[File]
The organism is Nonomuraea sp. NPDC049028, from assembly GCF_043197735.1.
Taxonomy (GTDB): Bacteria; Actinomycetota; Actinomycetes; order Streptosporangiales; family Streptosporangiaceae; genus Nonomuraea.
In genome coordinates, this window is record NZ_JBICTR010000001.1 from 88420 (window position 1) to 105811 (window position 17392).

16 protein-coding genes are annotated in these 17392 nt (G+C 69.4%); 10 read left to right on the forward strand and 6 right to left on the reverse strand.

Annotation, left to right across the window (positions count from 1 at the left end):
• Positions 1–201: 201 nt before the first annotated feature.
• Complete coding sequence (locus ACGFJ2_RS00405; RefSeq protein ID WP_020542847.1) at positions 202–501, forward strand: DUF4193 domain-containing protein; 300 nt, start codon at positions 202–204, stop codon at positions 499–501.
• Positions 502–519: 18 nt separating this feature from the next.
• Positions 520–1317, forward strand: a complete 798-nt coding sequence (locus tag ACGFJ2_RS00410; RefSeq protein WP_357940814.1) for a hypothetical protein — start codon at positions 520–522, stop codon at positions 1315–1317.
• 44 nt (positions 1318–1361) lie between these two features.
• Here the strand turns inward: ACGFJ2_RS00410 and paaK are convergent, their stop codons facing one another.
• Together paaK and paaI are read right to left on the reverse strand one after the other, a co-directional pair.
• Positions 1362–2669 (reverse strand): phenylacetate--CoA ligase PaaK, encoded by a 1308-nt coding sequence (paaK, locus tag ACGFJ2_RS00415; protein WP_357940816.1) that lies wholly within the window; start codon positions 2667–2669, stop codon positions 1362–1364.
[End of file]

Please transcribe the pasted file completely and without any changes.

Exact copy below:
The organism is Nonomuraea sp. NPDC049028, from assembly GCF_043197735.1.
Taxonomy (GTDB): Bacteria; Actinomycetota; Actinomycetes; order Streptosporangiales; family Streptosporangiaceae; genus Nonomuraea.
In genome coordinates, this window is record NZ_JBICTR010000001.1 from 88420 (window position 1) to 105811 (window position 17392).

16 protein-coding genes are annotated in these 17392 nt (G+C 69.4%); 10 read left to right on the forward strand and 6 right to left on the reverse strand.

Annotation, left to right across the window (positions count from 1 at the left end):
• Positions 1–201: 201 nt before the first annotated feature.
• Complete coding sequence (locus ACGFJ2_RS00405; RefSeq protein ID WP_020542847.1) at positions 202–501, forward strand: DUF4193 domain-containing protein; 300 nt, start codon at positions 202–204, stop codon at positions 499–501.
• Positions 502–519: 18 nt separating this feature from the next.
• Positions 520–1317, forward strand: a complete 798-nt coding sequence (locus tag ACGFJ2_RS00410; RefSeq protein WP_357940814.1) for a hypothetical protein — start codon at positions 520–522, stop codon at positions 1315–1317.
• 44 nt (positions 1318–1361) lie between these two features.
• Here the strand turns inward: ACGFJ2_RS00410 and paaK are convergent, their stop codons facing one another.
• Together paaK and paaI are read right to left on the reverse strand one after the other, a co-directional pair.
• Positions 1362–2669 (reverse strand): phenylacetate--CoA ligase PaaK, encoded by a 1308-nt coding sequence (paaK, locus tag ACGFJ2_RS00415; protein WP_357940816.1) that lies wholly within the window; start codon positions 2667–2669, stop codon positions 1362–1364.